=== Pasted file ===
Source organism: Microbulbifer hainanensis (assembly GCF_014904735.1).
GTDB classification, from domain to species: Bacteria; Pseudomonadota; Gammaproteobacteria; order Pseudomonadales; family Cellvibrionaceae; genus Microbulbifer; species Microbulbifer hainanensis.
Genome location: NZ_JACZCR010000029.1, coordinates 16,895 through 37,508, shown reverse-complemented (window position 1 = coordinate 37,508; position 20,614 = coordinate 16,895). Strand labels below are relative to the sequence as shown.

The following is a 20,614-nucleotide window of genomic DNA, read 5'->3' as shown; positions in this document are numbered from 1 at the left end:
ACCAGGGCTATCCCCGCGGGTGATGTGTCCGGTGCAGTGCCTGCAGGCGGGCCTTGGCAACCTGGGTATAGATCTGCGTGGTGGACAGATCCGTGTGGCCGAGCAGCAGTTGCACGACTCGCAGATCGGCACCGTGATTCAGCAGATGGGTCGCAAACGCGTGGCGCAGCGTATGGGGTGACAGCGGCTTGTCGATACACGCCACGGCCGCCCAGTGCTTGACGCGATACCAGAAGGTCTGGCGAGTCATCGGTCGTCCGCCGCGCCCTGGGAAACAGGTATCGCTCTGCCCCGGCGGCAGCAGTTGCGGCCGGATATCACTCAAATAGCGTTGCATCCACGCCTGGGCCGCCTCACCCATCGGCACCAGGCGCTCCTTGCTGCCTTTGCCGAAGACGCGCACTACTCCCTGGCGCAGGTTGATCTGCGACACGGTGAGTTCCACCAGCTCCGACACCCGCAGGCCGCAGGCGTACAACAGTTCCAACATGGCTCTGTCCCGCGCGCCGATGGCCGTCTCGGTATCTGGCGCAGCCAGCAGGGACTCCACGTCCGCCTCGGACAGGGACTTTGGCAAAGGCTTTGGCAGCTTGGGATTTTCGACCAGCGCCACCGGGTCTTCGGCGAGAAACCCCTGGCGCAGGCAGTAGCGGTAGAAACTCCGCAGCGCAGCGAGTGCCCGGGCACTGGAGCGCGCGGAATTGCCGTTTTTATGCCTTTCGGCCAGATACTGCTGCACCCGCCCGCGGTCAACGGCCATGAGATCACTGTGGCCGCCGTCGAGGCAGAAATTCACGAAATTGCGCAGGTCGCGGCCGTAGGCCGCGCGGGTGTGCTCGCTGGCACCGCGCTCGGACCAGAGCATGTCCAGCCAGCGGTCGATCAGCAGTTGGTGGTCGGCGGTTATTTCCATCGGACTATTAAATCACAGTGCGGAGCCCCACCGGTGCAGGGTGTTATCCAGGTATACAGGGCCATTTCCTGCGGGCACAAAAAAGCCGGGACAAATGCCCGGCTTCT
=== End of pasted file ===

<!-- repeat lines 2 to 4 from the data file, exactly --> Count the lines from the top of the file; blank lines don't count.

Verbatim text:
GTDB classification, from domain to species: Bacteria; Pseudomonadota; Gammaproteobacteria; order Pseudomonadales; family Cellvibrionaceae; genus Microbulbifer; species Microbulbifer hainanensis.
Genome location: NZ_JACZCR010000029.1, coordinates 16,895 through 37,508, shown reverse-complemented (window position 1 = coordinate 37,508; position 20,614 = coordinate 16,895). Strand labels below are relative to the sequence as shown.

The following is a 20,614-nucleotide window of genomic DNA, read 5'->3' as shown; positions in this document are numbered from 1 at the left end: